‘So, life is returning to normal?’ Bea’s voice is thin, raspy. She checks the calendar. ‘Coz, you know, it’s been a long time.’ She looks across the table at Matty. It’s been over twelve months since they slipped into this rut. No shags. No pleasantries whatsoever.
‘Thanks for reminding me,’ Matty replies, fighting the urge to roll his eyes. Matty has no intention of allowing life to return to normal. His plans to get her to move out are skirting ever-closer. She has no clue, of course. Bea is so up herself, she would not realise if someone’s arse was on fire. He stares at the woman he despises. Her lips are tightly pursed, her brow is lined from her constant frown.
She never used to be like that, Matty ponders. For the past three years, Bea hasn’t been the same woman as when they hooked up. She became critical of everything Matty did. The clothes he wore, the way he spoke, even the way he folded his socks. Matty doesn’t know where it all went wrong.
‘I said, ARE YOU LISTENING TO ME?’ This time, Bea’s voice is thick and shouty.
Matty doesn’t bother to hide his discontent. He rolls his eyes at her, and opens his mouth, but she beats him to it.
‘Don’t you fucken roll your eyes at me! You weren’t listening to me. As usual.’ Bea screams, but through clenched teeth. ‘I can’t believe you. We’re having this nice conversation about how life is about to settle down again, and you pull this shit on me. Nothing’s ever going to change. You’re a fucken loser.’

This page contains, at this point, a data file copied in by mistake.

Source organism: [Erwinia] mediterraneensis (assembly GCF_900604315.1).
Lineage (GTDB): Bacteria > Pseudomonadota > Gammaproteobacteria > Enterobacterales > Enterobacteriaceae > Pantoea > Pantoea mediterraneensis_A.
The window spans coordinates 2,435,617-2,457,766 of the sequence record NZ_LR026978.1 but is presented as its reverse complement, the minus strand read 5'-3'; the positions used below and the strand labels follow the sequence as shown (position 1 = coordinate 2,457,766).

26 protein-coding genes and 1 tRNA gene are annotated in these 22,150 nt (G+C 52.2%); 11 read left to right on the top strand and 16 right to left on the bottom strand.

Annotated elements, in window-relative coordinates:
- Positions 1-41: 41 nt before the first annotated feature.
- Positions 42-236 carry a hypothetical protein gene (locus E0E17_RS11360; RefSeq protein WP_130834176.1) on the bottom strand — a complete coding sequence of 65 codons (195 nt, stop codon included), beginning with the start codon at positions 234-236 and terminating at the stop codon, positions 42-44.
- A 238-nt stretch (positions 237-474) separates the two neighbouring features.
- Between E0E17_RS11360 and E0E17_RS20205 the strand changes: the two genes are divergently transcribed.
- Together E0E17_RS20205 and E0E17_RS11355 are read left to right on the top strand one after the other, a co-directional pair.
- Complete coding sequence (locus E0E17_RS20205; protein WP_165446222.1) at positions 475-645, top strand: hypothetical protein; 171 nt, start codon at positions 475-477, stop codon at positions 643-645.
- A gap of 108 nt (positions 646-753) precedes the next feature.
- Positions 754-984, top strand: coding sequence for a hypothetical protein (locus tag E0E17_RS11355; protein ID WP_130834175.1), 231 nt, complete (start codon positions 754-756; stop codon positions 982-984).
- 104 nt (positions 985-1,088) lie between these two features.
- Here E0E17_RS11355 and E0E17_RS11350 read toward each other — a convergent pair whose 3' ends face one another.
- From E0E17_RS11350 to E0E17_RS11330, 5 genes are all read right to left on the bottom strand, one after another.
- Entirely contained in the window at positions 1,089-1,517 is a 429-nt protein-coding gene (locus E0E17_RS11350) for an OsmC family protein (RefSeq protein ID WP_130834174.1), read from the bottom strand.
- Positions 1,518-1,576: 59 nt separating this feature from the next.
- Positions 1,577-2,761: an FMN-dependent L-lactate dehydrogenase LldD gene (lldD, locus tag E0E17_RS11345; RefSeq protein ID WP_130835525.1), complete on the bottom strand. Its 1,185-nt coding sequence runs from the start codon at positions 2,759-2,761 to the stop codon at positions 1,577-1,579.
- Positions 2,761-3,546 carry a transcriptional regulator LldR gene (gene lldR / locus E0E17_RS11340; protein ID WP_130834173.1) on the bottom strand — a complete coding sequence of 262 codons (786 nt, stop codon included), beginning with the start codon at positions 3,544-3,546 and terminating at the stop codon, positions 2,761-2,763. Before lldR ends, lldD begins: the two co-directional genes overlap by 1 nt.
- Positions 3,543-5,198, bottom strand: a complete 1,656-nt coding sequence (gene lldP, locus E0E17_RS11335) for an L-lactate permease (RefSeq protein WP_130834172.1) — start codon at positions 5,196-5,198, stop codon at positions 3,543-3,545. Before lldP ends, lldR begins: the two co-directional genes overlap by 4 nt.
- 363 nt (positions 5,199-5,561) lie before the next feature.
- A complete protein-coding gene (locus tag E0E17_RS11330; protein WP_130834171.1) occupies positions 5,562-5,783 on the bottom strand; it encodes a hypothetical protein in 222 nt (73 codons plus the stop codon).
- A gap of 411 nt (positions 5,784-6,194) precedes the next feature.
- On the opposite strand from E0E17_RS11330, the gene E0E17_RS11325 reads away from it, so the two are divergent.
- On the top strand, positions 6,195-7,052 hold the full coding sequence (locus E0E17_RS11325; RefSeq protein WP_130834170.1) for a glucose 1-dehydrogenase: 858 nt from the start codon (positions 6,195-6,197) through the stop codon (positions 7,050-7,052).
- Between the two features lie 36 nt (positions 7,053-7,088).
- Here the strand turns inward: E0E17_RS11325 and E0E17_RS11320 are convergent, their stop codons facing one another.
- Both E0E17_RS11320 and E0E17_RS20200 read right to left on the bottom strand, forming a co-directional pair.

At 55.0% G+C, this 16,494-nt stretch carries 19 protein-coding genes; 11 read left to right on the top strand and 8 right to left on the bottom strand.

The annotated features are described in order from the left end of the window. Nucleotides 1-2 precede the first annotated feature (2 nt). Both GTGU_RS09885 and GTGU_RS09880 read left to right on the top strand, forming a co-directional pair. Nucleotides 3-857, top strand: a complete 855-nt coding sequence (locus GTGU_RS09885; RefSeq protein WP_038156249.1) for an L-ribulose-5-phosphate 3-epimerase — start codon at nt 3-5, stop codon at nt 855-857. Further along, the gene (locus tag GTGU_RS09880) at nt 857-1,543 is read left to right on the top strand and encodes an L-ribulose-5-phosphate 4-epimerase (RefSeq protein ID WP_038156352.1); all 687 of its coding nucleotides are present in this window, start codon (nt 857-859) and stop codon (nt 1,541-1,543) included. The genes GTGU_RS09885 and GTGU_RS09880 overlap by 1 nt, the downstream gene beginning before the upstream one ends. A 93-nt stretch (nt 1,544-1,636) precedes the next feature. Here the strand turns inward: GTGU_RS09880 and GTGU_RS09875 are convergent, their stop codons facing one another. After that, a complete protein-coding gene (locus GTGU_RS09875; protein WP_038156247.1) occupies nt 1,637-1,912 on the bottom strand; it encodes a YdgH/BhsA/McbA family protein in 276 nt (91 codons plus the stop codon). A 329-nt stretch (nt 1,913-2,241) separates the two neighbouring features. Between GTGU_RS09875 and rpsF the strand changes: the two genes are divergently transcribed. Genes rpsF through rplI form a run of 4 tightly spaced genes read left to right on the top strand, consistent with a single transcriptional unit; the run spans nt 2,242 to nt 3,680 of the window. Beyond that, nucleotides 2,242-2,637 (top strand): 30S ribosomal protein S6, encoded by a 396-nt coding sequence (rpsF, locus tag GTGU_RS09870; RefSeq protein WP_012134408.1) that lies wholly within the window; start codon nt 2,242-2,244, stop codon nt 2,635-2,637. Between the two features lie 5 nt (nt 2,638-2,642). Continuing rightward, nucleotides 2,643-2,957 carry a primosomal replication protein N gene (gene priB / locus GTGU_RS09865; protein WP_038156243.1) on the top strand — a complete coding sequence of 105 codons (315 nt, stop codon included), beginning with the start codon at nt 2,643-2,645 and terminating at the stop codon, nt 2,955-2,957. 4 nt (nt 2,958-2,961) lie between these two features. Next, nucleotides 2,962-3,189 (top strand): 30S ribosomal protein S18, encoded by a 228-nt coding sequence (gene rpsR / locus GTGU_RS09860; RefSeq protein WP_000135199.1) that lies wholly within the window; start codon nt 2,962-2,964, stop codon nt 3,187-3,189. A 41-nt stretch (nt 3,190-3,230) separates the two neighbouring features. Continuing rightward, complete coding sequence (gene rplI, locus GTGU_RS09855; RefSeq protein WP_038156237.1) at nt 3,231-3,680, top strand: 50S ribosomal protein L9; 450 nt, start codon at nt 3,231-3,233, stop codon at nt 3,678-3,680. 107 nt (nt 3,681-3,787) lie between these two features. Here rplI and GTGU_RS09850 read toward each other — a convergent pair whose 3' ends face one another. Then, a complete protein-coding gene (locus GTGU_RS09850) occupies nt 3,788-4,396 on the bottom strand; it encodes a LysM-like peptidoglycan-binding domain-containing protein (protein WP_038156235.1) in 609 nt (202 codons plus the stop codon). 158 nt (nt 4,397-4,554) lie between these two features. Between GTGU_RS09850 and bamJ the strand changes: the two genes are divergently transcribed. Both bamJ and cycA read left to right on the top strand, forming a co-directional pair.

At this, Matty boils with rage and he realises his plans must be brought forward. ‘Actually,’ he says to Bea, with a calm, quiet tone, belying his anger. ‘Everything’s going to change. As of now. Pack your bags, you’re outta here.’
He watches Bea’s face turn white, her eyes wide in disbelief. ‘You’re not serious? I thought we were going to make this work.’ Her shoulders slumped around her chest, almost enveloping the front of her body. For a brief moment, he thinks he sees the old Bea. But no. He will not allow himself to back down. Not now.
‘Nope, no intention of working this out,’ Matty responds. ‘You work yourself out, without me. Get out. I’ll give you until the end of the day to move out, you can come back for larger stuff by the end of the week.’ He grabs his car keys from the kitchen bench. ‘I’ll leave you to it. You’re not to be here when I get back.’
The door slams shut.